This classification doesn't mean that applications from different classes can't coexist in a single server. But mixed-use systems can hit their limits quickly because it is difficult to assign useful resource-allocation priorities among the application classes unless a resource manager is being used.

In order to estimate resource consumption by client, first note which clients will use each application. Each application can demand a different resource mix from the server.

The nature of the work

The next question to address is the nature of the work to be supported by the server. Will it be used for business-critical applications, or workgroup, departmental or company-wide applications? Or something else?

A server can be dedicated to a workgroup, a department or some number of applications for the entire company. Even though putting all the needed applications on one server appears to be economical, it makes the system more vulnerable, because if one application takes down the system, all applications will fail.

As we have noted, when a server runs a heterogeneous workload, it can be difficult to balance resource demands among the applications. Although applications are available to ease this balancing dilemma, the problem may remain difficult to alleviate.

Generally, it is better to deploy several servers, with each dedicated to one or a small group of activities (and thus applications). This approach also reduces vulnerabilities, because with multiple servers, you have the possibility of moving work to the remaining machines if one fails. This use of server redundancy is the basis for high-availability systems.

Financial issues

While the purchase price of a server and necessary software is obviously a large component of its overall cost, we strongly recommend also evaluating the total cost of ownership (TCO) in the purchasing decision.

TCO involves both direct and indirect costs.

Primary direct costs include:

  • Purchase price of hardware and software
  • Running and administering the system
  • Application development, support and communications
  • Electrical power to run and cool the system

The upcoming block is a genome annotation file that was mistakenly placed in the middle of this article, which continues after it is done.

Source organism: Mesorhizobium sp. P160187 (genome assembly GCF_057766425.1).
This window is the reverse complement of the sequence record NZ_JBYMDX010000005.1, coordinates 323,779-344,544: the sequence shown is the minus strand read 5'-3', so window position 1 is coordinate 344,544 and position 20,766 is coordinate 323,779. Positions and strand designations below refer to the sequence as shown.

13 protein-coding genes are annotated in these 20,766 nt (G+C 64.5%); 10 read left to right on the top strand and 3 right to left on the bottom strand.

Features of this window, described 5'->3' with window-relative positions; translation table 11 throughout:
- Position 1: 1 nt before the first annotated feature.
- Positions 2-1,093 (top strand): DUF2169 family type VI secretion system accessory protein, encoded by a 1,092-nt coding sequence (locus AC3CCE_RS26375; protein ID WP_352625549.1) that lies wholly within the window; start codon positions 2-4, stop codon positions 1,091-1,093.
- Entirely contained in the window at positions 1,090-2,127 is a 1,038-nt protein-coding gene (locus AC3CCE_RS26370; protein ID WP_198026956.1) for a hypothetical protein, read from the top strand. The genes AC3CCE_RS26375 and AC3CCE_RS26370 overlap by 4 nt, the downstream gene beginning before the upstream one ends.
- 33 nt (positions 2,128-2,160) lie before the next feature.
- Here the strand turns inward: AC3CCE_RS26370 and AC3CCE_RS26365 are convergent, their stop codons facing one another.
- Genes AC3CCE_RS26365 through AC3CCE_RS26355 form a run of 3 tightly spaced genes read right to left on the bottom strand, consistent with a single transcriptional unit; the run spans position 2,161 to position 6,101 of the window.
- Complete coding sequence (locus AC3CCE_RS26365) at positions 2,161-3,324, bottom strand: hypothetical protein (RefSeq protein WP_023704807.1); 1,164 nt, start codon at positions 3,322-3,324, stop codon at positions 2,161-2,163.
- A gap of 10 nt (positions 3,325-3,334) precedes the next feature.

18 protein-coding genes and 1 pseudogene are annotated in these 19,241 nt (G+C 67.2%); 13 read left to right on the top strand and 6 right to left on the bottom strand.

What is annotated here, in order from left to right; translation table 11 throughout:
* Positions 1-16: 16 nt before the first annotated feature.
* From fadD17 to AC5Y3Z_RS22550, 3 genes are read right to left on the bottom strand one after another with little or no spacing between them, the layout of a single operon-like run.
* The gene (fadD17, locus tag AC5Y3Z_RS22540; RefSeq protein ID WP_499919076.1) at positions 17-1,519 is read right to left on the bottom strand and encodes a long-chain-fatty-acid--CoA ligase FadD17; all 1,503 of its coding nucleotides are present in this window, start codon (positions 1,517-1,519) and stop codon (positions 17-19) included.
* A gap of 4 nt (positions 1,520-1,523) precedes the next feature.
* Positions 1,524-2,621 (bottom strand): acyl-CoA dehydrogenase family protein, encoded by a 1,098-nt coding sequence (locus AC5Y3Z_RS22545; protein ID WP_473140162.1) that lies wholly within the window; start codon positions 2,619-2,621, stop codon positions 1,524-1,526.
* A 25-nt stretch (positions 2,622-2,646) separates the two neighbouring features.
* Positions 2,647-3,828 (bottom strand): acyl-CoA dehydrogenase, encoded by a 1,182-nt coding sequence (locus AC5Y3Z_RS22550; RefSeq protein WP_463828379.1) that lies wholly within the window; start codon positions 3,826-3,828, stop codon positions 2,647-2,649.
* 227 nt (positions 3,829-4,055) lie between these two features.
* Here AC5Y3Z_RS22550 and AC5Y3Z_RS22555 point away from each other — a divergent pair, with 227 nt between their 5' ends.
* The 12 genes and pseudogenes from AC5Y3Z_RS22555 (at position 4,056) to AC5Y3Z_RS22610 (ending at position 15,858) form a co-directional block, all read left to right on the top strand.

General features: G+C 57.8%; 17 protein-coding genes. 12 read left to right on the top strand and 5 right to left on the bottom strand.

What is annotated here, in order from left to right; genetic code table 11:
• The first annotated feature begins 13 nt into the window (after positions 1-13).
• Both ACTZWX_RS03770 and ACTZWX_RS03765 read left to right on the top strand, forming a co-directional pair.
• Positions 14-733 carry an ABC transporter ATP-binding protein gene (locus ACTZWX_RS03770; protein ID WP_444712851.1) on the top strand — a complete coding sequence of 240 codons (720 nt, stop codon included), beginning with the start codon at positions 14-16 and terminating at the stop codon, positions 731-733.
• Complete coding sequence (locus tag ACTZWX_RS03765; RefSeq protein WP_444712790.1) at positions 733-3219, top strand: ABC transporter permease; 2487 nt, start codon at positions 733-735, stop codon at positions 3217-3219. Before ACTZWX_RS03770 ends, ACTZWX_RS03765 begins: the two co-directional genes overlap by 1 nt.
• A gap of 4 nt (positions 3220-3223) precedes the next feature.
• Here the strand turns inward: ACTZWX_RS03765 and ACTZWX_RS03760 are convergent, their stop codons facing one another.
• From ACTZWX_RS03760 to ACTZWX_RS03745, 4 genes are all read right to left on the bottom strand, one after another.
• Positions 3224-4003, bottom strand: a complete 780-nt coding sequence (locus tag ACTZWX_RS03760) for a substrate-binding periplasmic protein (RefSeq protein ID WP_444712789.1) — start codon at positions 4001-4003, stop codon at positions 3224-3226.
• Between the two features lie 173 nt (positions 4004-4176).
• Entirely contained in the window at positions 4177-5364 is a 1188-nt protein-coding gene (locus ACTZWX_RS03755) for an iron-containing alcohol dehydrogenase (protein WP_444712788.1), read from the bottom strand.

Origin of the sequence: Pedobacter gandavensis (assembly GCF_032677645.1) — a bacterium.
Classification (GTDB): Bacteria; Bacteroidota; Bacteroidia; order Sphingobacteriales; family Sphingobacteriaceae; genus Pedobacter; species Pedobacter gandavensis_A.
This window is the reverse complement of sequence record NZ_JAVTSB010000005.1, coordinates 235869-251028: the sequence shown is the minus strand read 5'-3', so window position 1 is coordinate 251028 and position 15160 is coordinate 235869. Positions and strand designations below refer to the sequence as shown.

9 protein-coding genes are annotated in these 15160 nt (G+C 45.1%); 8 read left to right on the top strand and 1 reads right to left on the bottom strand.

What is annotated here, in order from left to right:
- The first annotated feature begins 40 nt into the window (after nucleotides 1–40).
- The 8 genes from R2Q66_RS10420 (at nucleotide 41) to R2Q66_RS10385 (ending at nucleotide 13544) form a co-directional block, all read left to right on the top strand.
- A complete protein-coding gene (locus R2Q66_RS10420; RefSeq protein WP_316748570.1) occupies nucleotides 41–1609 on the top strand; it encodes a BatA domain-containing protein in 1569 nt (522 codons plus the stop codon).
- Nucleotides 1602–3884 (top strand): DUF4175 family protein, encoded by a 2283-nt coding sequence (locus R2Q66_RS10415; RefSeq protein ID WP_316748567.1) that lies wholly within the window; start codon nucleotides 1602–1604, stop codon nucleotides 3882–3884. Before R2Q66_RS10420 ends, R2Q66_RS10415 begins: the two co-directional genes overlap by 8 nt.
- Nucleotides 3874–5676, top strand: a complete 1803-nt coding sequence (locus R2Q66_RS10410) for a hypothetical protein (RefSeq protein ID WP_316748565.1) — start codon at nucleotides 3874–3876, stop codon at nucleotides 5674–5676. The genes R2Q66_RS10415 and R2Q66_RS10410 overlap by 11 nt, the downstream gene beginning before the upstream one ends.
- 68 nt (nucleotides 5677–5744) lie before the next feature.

• Space to hold the system

Indirect costs are harder to quantify and include the costs of system downtime. Downtime includes not just the costs of dealing with system unavailability (lost productivity, for example) but also the soft costs caused by unavailability. Customers or suppliers who are suddenly unable to do business with you due to system downtime may leave you for a competitor.

When a system goes down or becomes very unresponsive, its users may do nothing and just wait for the system to come back up. More often, they will attempt to solve their problem by calling on each other for help and assistance. In either of these cases, they will spend time and resources learning what to do, which also costs the company money.

Benchmarks exist to compare system price and performance. But because they measure servers in specific ways, your usage may well be different. While the resulting benchmark numbers are real, some care must be taken in their usage. Our advice is to employ them as useful indicators or to winnow down a large field of possibilities to a more manageable number. Do not rely solely on them for purchase decisions.

Systems with good scalability are more expensive than those without. But buying more computer power than you need is almost always cheaper than having to upgrade to a replacement system when your server turns out to be incapable of running the necessary workload. About the authors: René J Chevance is an independent consultant. He formerly worked as chief Scientist of Bull, a European-based global IT supplier. Pete Wilson is Chief Scientist of Kiva Design, a small consultancy and research company specializing in issues surrounding the move to multi-core computing platforms, with special emphasis on the embedded space. Prior to that, he spent seven years at Motorola/Freescale.

This was first published in October 2006